Prime Minister Ariel Sharon secured a promise in 2004 from President George Bush that large Israeli "population centres" in the West Bank could remain in Israel in any such negotiations. In a subsequent letter to the Palestinians, the President promised that final borders had to be subject to agreement by negotiation.
Judge Meron's memorandum was obtained from the Israel State Archives. His subsequent defence of it amounts to a direct challenge to Israel's continuing contention that the Geneva Convention's provisions on settling people in occupied territory did not apply to the West Bank because its annexation by Jordan between 1949 and 1967 had been unilateral.
The memorandum was written in September 1967 as the Eshkol government was already considering Jewish settlements in the West Bank and the Golan Heights, seized from Syria during the Six Day War. It says that the international community had already rejected the "argument that the West Bank is not 'normal occupied territory'."
It pointed out that the British ambassador to the United Nations, Lord Caradon, had already asserted that Israel's position was that of an occupier. It added that a decree from the army command saying that military courts would "fulfil Geneva provisions" indicated that Israel thought so too.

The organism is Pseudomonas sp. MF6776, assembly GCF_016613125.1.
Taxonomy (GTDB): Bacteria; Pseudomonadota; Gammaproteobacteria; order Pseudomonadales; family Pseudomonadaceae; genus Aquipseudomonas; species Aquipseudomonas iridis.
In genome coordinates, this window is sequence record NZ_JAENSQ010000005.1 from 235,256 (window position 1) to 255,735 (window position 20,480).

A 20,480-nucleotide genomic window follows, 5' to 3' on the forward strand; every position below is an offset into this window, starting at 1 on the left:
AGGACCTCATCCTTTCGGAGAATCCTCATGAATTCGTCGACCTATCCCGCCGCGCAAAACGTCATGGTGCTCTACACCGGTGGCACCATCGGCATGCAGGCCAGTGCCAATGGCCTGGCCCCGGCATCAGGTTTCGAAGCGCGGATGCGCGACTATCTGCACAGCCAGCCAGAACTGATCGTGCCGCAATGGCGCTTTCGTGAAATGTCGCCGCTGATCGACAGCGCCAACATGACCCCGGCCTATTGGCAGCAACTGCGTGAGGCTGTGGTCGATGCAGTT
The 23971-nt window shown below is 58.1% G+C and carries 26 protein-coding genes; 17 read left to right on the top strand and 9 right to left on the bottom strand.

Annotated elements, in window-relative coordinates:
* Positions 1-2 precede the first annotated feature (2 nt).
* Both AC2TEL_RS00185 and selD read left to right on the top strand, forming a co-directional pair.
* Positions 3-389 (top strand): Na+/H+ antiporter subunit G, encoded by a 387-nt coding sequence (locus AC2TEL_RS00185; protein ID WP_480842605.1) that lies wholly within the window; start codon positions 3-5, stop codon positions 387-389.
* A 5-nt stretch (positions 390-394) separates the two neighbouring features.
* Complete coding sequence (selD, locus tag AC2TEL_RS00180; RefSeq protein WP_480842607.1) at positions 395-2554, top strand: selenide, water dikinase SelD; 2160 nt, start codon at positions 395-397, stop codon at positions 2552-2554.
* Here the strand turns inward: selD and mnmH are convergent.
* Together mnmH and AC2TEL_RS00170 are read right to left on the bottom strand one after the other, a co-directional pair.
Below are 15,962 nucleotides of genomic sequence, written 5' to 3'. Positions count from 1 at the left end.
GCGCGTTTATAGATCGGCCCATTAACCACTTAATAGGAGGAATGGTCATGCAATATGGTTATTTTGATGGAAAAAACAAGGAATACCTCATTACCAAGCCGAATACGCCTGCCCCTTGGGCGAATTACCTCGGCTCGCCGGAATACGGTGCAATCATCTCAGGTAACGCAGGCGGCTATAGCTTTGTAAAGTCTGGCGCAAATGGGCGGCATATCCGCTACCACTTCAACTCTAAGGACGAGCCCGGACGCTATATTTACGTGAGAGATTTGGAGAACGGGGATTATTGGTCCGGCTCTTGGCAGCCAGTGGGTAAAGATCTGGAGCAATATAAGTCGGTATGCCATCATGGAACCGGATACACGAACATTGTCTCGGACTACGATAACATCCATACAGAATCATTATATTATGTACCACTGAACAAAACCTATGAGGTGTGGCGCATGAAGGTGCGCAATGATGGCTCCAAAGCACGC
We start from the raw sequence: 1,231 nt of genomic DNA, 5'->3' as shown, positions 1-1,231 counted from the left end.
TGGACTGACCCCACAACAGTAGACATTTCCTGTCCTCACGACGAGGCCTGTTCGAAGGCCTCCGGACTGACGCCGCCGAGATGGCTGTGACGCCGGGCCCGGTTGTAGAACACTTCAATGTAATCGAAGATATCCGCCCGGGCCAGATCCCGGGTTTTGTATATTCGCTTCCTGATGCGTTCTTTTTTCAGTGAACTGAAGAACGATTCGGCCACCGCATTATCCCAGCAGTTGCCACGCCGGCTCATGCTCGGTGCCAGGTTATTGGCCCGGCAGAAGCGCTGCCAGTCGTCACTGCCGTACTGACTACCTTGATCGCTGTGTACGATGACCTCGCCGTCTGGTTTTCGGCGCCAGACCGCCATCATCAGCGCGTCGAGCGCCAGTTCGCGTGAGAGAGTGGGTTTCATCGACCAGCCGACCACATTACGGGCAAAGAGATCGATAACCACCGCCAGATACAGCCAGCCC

Judge Meron also says in his interview that such an argument would not in any case have applied to the Golan Heights which had been undisputed as sovereign Syrian territory prior to the Six Day War.
While the Olmert government has so far rejected calls for peace negotiations by Syria's President Bashir Assad, it has been weighing a welter of internal advice proposing that it explores talks seeking an end to Syrian support for Hizbollah and Hamas in return for restoring the Golan Heights to Syria.
The memorandum, details of which were published by the Israeli writer Gershom Gorenberg last year, also says settlements built on private land would explicitly contravene the 1907 Hague Convention.
The only implicit acknowledgement of the Meron memorandum - which Mr Gorenberg established also went to Moshe Dayan, the triumphant Defence Minister during the Six Day War - was that one of the first West Bank settlements, Kfar Etzion, was initially called a "military outpost" although it was already, in effect, a civilian settlement. The memorandum said there was no legal prohibition against military posts in occupied territory.
Ehud Olmert fought the Israeli election last year on a programme of unilateral withdrawal from parts of the West Bank - usually thought to mean dismantling settlements east of the separation barrier, which cuts deep into the West Bank in places. But this strategy was abandoned after the Lebanon war.
Mark Regev, the foreign ministry spokesman, said yesterday: "We do not accept that the West Bank is occupied in the classic sense." He added that it was not sovereign Jordanian territory before 1967 and it had not enjoyed legal status since the British mandate, which had the remit, underpinned by the League of Nations, of establishing a Jewish national home.